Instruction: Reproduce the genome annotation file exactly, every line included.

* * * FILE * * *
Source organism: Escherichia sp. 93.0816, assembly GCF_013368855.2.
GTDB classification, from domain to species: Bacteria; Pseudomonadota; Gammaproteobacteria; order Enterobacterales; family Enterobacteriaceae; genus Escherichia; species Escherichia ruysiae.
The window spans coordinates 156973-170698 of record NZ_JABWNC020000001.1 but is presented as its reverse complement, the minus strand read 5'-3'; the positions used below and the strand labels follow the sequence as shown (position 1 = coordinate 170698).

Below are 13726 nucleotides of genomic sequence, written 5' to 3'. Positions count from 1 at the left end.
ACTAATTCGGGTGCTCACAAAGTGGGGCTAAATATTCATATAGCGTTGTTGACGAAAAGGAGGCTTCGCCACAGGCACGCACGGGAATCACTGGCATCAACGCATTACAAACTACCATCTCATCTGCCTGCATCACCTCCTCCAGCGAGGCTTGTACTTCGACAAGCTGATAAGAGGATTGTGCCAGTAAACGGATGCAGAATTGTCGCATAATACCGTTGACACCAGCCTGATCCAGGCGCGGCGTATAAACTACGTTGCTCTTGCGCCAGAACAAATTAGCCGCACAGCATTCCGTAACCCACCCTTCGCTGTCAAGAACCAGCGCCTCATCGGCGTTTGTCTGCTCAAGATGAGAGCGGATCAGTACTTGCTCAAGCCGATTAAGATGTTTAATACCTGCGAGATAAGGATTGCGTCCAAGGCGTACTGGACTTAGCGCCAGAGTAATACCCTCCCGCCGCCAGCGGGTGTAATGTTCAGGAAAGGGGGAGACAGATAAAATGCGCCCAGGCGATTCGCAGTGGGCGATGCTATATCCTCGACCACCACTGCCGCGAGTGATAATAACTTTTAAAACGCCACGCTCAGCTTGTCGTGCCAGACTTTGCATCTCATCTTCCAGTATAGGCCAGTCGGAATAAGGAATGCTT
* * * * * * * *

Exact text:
Source organism: Escherichia sp. 93.0816, assembly GCF_013368855.2.
GTDB classification, from domain to species: Bacteria; Pseudomonadota; Gammaproteobacteria; order Enterobacterales; family Enterobacteriaceae; genus Escherichia; species Escherichia ruysiae.
The window spans coordinates 156973-170698 of record NZ_JABWNC020000001.1 but is presented as its reverse complement, the minus strand read 5'-3'; the positions used below and the strand labels follow the sequence as shown (position 1 = coordinate 170698).

Below are 13726 nucleotides of genomic sequence, written 5' to 3'. Positions count from 1 at the left end.
ACTAATTCGGGTGCTCACAAAGTGGGGCTAAATATTCATATAGCGTTGTTGACGAAAAGGAGGCTTCGCCACAGGCACGCACGGGAATCACTGGCATCAACGCATTACAAACTACCATCTCATCTGCCTGCATCACCTCCTCCAGCGAGGCTTGTACTTCGACAAGCTGATAAGAGGATTGTGCCAGTAAACGGATGCAGAATTGTCGCATAATACCGTTGACACCAGCCTGATCCAGGCGCGGCGTATAAACTACGTTGCTCTTGCGCCAGAACAAATTAGCCGCACAGCATTCCGTAACCCACCCTTCGCTGTCAAGAACCAGCGCCTCATCGGCGTTTGTCTGCTCAAGATGAGAGCGGATCAGTACTTGCTCAAGCCGATTAAGATGTTTAATACCTGCGAGATAAGGATTGCGTCCAAGGCGTACTGGACTTAGCGCCAGAGTAATACCCTCCCGCCGCCAGCGGGTGTAATGTTCAGGAAAGGGGGAGACAGATAAAATGCGCCCAGGCGATTCGCAGTGGGCGATGCTATATCCTCGACCACCACTGCCGCGAGTGATAATAACTTTTAAAACGCCACGCTCAGCTTGTCGTGCCAGACTTTGCATCTCATCTTCCAGTATAGGCCAGTCGGAATAAGGAATGCTT